Retail Lessons in India

by Deepak Sharma on Monday, May 28, 2007

Stores Magazine has a very good interview with Andrew Levermore, CEO of Hypercity, a K Raheja Corp, Group subsidiary. Hypercity recently completed one year of operations in Mumbai and as per Levermore will post sales in excess of $30 million for the first 12 months of operation. Upon asked What’s the greatest retail lesson Hypercity learned during the first year, this is what Levermore replied.

"The most important in the Indian context is that we have a supply-creates-demand scenario here. We have introduced new categories of product that research indicated were not in demand. Mountain bikes are the classic case in point. In India, it was believed that a bicycle was a functional item used for transportation by the so-called “service class.”

We are the exclusive retailers of Raleigh mountain bikes and have seen an immediate take-up by the young, aspirational customer, who has embraced it as an exciting way to keep fit and have fun. "
Other lessons that Hypercity learnt and I feel very relevant with Indian consumers being:
"The first surprise is that the store format [opens] with fruit and vegetables. It is traditional in the West to lead with your higher margin general merchandise and force the customer to traverse this product before getting to their daily or weekly purchase of perishables. In India, we compete against the road side vendor for fruit and vegetable sales. Forcing our housewife to walk 100 meters to the back of the store for the same would discourage many.

The second surprise is the amount of customer space we have created. Western retail tends to “sweat the space” and drive up trading densities by overloading the sales floors with product. An overwhelming majority of the more than 85,000 customer feedback forms list spaciousness as their No. 1 reason for returning. The consumer has rewarded us with a much higher transaction size and sales per square foot – 30 percent beyond our expectation.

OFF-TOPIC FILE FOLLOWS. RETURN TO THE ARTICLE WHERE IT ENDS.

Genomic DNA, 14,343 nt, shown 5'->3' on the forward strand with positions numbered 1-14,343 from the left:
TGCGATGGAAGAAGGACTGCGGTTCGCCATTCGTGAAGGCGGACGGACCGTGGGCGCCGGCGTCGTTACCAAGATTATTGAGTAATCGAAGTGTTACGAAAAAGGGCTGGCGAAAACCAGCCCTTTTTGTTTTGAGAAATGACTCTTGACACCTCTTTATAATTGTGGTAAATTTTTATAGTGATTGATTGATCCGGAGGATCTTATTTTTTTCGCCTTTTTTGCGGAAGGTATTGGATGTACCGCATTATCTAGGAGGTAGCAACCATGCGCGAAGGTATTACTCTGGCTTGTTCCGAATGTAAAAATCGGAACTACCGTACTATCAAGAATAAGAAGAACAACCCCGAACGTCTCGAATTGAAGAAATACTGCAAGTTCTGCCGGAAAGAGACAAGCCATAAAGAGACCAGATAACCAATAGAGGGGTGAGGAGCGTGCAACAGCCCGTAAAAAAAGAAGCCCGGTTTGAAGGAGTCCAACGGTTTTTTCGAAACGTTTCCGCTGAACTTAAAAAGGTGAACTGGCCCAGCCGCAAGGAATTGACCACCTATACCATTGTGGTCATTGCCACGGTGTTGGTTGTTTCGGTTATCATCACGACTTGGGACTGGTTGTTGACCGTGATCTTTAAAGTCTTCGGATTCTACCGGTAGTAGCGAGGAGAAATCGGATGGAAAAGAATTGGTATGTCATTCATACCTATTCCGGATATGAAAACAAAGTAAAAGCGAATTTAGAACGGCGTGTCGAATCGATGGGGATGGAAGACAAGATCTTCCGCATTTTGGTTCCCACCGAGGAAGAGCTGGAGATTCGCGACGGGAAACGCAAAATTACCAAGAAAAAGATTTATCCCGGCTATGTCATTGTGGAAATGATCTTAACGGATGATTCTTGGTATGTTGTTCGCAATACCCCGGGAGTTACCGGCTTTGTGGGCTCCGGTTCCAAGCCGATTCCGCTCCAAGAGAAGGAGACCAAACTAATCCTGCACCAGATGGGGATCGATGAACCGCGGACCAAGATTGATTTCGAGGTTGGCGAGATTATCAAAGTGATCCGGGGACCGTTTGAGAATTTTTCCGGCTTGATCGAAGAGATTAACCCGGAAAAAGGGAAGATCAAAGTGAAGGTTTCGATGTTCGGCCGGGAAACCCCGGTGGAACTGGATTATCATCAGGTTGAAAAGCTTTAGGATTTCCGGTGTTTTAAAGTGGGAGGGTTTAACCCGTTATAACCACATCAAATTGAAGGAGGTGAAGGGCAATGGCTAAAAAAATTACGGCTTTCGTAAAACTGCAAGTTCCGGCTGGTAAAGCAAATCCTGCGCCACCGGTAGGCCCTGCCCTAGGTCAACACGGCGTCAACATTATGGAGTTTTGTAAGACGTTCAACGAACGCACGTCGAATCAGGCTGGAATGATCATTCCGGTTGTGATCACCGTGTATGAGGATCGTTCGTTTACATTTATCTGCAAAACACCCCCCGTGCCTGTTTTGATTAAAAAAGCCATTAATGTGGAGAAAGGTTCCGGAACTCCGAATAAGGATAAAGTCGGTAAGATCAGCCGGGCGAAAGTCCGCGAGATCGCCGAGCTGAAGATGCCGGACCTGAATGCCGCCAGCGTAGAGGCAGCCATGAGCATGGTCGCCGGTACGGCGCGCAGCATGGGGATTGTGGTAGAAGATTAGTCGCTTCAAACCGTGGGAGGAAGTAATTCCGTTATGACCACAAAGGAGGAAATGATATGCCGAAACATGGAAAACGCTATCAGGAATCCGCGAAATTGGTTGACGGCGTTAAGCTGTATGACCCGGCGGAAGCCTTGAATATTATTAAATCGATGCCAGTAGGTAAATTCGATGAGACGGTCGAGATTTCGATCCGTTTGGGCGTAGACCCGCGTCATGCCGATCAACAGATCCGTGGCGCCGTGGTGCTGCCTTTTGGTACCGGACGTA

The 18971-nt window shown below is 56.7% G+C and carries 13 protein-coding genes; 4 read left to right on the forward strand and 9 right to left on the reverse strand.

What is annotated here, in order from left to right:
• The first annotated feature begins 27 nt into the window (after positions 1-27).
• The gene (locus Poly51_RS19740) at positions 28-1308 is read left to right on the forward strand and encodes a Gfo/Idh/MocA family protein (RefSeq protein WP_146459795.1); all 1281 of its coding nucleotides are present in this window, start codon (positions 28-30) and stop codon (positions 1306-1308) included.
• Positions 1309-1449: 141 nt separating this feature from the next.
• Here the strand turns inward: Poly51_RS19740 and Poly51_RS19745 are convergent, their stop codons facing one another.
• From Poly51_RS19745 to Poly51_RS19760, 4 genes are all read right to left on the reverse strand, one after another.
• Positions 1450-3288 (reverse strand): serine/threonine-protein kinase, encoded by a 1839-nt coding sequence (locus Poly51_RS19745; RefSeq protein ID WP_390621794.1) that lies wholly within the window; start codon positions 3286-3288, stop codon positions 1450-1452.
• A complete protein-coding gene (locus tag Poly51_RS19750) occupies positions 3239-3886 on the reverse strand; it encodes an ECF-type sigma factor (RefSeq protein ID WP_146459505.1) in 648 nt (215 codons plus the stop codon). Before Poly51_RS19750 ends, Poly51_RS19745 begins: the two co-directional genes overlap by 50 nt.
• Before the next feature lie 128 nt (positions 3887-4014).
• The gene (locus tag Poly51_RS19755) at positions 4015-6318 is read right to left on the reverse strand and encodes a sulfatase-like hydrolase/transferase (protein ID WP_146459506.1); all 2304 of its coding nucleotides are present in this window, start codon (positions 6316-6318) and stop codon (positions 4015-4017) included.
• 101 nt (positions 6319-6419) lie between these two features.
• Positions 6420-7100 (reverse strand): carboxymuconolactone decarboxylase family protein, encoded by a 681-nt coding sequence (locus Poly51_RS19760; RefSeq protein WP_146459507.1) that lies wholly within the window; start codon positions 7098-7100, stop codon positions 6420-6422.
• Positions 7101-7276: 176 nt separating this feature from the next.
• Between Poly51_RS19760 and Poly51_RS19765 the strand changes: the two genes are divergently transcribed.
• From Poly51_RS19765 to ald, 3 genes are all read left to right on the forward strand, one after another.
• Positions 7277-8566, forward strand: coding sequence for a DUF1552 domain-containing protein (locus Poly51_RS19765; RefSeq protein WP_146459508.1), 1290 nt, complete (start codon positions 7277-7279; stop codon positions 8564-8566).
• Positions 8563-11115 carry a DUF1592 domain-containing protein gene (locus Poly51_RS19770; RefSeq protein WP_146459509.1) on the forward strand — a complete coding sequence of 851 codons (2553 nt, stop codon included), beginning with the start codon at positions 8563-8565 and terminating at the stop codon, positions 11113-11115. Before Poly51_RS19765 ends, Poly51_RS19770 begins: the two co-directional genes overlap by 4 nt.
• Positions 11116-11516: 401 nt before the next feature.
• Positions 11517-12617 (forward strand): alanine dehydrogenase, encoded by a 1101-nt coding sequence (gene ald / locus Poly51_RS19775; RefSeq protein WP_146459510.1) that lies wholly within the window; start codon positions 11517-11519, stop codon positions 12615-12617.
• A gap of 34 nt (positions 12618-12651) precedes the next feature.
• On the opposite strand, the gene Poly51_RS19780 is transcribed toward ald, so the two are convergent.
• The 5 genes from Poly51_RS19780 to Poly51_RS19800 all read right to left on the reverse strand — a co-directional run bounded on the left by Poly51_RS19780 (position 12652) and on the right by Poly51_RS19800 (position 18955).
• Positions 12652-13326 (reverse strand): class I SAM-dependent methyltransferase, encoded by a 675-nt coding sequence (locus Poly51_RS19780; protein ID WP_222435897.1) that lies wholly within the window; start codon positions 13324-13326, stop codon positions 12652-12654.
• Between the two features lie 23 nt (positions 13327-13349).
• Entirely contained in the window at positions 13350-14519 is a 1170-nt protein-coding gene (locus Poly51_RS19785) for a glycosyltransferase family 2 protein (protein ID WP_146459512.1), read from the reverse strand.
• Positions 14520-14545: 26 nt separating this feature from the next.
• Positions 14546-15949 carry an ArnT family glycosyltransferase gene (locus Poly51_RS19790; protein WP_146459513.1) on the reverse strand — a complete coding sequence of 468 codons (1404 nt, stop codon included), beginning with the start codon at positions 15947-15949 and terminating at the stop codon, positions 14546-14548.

The third surprise is our positioning of a hypermarket format targeted specifically at the upper-income consumer. Whilst the upper-income consumer is represented by just 10 percent of the [Indian] population, this is a staggering 120 million people. Although this is our specific target, our value statement is clearly stated and backed up by competitive pricing. "
Another thing to note is the use of Retail technology. Levermore says,
"We use the latest merchandise management platform from JDA. Together with the sophistication of the E3 auto-replenishment system and the Intactix space-planning software, we are fairly well equipped to manage our inventories. At point of sale, 360-degree scanners manage the customer checkout."

Direct Sales Model may not be enough anymore

by Deepak Sharma on Sunday, May 27, 2007

Dell has plans to start selling Personal Computers at 3500 Wal-Mart stores across US and Canada. While this could be first such initative with the company, looks like Dell has a strategy to partner with other big retailers also like Circuit City, Best Buy etc. Why is Dell doing this? Apparently direct sales model via the Internet, mail or phone orders is not working enough. Dell was missing out on consumers who make atleast once a week trip to Wal-Mart and can see an actual computer in working and if decided buy it right away from the store and not keep waiting for it to ship as is the case with Internet purchases. This will surely impact Dell's margins as selling via a retailer will always be less (some part will go to Wal-Mart). Also, Wal-Mart is known to place extraordinary pricing demands on its partners. It will be interesting to see how Dell copes up with that. This partnership plays well with Wal-Mart's plan to expand its selection of electronic products.

Blogging Again

by Deepak Sharma

It has been some time since I blogged on this blog. More because of a change in priorities and less time on my hand. While I want to improve on my time management skills (as always), I wanted to assure all of you that there will be more focus to the blog. I have changed the blog template a bit (courtesy: Free CSS Templates). Hope it will be liked by all.

I belive Retail as a sector is growing leaps and bounds and technology is playing an ever increasing role in giving more power and choice to consumers. In this second innings of blogging here, apart from technology applications in Retail sector, I would be focusing a little bit more on the Retail revolution in India. If anything in India is moving at this time, it is IT and Retail. Stay tuned.